A third (36 per cent) of millennials are willing to pay more for more generous workplace health-care plans, up from 27 per cent who said the same in 2013, according to research by Willis Towers Watson.

The Canadian findings of the survey, which polled more than 30,000 private sector employees in 19 countries, also found 56 per cent of millennials are willing to pay a higher amount for a guaranteed retirement benefit, compared to 65 per cent of Generation X and 71 per cent of baby boomers.

“While pay and bonus is a top focus for all generations, especially millennials who are struggling with heavy debt loads and stagnant wages, employees across the spectrum are feeling vulnerable about their long-term security,” said Todd Nelson, senior consultant at Willis Towers Watson. “Employees young and old have a strong desire for more security and are willing to give up pay to get more guarantees or more generous benefits.”

Read: Sounding Board: Millennials’ tendency to invest like Grandpa a challenge for financial industry

When asked to rank their top priorities if offered a choice by their employer, 44 per cent of millennials selected pay and bonus. The survey found millennials are also much more likely to embrace non-traditional benefits like wellness programs and work-life balance compared to baby boomers, with millennials saying they would allocate 52 per cent of their benefits allowance to non-traditional or lifestyle benefits.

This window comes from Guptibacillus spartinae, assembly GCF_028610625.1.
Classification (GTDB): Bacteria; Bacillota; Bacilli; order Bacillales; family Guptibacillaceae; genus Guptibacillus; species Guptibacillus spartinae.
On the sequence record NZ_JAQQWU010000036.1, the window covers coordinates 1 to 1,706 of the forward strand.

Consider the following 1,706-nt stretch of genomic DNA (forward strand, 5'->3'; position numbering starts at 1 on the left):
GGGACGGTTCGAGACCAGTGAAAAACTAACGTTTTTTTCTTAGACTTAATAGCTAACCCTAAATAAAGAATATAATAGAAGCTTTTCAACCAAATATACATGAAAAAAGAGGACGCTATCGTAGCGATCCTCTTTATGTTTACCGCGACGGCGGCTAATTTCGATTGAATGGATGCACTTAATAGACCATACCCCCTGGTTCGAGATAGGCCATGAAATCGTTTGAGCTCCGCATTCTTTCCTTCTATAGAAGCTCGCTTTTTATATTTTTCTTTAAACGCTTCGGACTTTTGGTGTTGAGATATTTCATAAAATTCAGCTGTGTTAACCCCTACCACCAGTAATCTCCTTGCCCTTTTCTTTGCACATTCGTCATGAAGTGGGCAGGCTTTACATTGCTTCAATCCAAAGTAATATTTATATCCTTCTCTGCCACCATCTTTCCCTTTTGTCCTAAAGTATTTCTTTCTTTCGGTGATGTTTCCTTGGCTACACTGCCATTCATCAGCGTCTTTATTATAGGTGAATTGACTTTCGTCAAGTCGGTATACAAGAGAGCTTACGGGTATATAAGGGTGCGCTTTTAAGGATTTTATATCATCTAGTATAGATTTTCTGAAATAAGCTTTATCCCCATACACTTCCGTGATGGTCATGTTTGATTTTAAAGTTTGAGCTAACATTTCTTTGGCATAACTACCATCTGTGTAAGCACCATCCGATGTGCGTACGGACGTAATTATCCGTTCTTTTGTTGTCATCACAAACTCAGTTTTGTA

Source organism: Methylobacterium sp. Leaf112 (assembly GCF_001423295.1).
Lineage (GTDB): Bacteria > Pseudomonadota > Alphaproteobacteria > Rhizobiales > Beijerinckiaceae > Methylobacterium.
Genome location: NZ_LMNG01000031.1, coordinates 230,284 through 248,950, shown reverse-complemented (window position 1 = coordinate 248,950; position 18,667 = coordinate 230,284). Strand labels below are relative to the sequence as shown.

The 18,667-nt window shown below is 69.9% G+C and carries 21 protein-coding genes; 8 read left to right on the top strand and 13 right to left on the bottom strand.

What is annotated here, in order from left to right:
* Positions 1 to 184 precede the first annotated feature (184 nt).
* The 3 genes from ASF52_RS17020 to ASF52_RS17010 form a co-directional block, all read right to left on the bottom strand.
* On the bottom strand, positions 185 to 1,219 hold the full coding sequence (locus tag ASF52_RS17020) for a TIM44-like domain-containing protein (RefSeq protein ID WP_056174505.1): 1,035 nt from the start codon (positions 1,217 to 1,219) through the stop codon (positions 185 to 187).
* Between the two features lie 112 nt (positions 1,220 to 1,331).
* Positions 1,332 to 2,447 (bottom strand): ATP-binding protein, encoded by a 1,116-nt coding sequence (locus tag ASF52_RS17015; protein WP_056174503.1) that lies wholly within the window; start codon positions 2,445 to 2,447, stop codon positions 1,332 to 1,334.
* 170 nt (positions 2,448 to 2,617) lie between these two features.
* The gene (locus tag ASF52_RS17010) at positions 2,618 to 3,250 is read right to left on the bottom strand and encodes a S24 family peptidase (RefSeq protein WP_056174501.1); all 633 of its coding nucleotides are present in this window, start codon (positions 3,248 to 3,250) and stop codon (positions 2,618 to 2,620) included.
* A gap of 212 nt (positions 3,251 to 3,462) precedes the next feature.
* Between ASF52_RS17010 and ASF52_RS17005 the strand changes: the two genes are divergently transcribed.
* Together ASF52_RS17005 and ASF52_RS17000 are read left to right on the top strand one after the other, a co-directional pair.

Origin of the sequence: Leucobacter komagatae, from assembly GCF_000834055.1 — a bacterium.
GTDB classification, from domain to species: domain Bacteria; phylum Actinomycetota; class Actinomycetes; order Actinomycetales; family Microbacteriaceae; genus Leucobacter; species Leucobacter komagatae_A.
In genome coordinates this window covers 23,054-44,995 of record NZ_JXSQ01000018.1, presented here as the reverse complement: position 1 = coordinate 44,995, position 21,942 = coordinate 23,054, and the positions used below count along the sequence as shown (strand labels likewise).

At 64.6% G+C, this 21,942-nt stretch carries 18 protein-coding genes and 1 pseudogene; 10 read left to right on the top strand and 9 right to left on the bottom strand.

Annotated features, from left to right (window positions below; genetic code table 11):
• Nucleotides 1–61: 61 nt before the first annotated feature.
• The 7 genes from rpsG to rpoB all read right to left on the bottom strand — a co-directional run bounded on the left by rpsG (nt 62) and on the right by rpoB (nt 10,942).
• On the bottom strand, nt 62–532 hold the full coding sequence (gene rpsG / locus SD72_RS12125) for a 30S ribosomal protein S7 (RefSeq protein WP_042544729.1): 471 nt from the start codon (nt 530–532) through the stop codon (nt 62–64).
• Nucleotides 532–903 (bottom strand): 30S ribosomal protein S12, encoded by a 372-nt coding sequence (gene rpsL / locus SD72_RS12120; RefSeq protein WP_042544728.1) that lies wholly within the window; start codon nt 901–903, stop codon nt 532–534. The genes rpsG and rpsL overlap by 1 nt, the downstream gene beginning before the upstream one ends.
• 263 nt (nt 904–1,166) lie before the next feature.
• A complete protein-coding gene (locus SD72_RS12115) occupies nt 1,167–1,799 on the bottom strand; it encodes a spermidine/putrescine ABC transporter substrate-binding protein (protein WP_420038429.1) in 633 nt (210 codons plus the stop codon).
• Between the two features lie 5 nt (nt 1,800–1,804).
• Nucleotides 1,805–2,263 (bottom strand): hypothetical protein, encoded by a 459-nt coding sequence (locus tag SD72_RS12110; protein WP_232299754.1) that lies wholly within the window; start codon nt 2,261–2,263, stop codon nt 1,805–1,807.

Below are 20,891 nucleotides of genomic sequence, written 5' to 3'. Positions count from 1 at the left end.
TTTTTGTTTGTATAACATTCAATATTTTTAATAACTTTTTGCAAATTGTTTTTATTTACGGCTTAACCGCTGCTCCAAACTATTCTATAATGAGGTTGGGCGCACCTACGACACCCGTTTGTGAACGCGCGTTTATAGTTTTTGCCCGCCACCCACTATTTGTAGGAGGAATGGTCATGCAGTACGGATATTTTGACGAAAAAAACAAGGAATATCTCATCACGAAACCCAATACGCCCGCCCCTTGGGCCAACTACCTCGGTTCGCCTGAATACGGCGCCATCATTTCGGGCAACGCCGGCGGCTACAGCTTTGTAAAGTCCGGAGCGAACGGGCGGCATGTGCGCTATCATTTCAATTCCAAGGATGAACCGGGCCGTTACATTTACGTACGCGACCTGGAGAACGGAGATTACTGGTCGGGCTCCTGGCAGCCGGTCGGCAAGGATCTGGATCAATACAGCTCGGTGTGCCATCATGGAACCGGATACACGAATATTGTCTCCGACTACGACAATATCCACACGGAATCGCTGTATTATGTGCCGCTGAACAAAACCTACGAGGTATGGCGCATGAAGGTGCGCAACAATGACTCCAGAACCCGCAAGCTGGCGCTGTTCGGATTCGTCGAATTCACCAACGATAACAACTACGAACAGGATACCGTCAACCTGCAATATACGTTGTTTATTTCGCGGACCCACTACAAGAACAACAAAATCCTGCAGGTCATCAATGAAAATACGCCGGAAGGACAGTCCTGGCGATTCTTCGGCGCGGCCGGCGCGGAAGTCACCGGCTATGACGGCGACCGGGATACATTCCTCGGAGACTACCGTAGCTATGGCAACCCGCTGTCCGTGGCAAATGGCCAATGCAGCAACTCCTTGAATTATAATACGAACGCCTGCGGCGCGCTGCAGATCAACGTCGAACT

While convenience around benefits enrollment, benefits choice and cost levels ranked as top priorities among all generations, more millennials said online access via the web and other applications were a priority.

Read: 62% of Canadians would pay for better retirement benefit: survey

“While all generations continue to place a priority on retirement and health care plans, millennials in particular show a strong interest in a broader range of benefits, such as lifestyle benefits for example, that help support short- and long-term health and financial well-being and security,” said Ofelia Isabel, a senior consultant at Willis Towers Watson.

“To help ensure they are allocating their benefits dollars effectively, employers can analyze their different employee groups to understand characteristics such as life-stages, objectives and preferences. From there, they can provide targeted communication, benefits and tools that support their employees’ specific needs.”

Read: How to support Generation Z employees

Copyright © 2021 Transcontinental Media G.P. Originally published on benefitscanada.com

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